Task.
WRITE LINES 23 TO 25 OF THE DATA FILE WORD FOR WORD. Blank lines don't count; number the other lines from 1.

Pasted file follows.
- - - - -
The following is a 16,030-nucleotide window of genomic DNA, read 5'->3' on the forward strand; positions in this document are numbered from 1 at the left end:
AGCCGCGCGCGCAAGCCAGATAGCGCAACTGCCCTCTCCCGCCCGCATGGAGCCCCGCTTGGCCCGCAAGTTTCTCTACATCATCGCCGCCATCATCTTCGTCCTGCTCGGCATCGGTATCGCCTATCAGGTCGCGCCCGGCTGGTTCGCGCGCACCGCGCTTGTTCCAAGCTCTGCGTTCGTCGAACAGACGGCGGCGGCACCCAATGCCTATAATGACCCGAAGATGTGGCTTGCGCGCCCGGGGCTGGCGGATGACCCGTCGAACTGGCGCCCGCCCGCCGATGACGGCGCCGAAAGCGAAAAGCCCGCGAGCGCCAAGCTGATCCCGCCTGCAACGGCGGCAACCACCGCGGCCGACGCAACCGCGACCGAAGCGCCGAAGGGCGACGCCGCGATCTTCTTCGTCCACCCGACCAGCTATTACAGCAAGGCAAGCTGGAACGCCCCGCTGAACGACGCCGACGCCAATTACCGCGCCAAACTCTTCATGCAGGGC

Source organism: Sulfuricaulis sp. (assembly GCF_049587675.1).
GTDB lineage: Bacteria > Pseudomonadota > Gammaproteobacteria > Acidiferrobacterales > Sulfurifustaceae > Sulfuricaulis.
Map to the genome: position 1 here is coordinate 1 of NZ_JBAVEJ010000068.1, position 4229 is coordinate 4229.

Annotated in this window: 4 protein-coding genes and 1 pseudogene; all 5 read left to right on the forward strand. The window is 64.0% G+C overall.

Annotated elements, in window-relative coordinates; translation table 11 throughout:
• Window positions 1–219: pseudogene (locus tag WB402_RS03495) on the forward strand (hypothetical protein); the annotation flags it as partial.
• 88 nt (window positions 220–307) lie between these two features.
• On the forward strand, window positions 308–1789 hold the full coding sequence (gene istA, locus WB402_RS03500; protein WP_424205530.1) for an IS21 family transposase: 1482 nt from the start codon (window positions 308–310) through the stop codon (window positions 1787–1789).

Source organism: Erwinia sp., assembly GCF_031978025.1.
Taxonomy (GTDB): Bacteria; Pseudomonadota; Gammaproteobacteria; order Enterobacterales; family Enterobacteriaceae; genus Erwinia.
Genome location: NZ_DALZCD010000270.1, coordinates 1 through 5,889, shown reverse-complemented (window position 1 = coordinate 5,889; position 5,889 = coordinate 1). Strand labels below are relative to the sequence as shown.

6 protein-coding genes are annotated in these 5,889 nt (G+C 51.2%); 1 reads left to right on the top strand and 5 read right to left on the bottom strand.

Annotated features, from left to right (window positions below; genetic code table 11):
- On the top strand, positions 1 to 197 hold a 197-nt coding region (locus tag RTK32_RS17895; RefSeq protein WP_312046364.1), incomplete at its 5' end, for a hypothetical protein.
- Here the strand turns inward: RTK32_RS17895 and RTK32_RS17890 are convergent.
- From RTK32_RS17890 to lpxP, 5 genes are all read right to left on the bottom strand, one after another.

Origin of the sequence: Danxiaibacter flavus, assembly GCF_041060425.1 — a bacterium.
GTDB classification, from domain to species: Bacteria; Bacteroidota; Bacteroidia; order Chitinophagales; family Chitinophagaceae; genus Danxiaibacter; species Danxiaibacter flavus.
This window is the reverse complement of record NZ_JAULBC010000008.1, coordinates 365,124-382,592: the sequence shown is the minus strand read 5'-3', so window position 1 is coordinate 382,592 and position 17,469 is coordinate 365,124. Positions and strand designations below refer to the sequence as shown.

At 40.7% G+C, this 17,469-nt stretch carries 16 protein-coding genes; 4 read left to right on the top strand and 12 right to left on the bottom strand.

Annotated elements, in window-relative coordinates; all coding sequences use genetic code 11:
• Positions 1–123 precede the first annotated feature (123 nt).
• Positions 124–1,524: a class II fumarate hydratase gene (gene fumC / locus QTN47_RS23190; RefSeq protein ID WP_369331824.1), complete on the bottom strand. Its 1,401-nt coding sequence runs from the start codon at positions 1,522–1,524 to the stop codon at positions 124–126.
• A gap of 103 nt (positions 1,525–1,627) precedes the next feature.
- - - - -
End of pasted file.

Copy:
Annotated elements, in window-relative coordinates; all coding sequences use genetic code 11:
• Positions 1–123 precede the first annotated feature (123 nt).
• Positions 124–1,524: a class II fumarate hydratase gene (gene fumC / locus QTN47_RS23190; RefSeq protein ID WP_369331824.1), complete on the bottom strand. Its 1,401-nt coding sequence runs from the start codon at positions 1,522–1,524 to the stop codon at positions 124–126.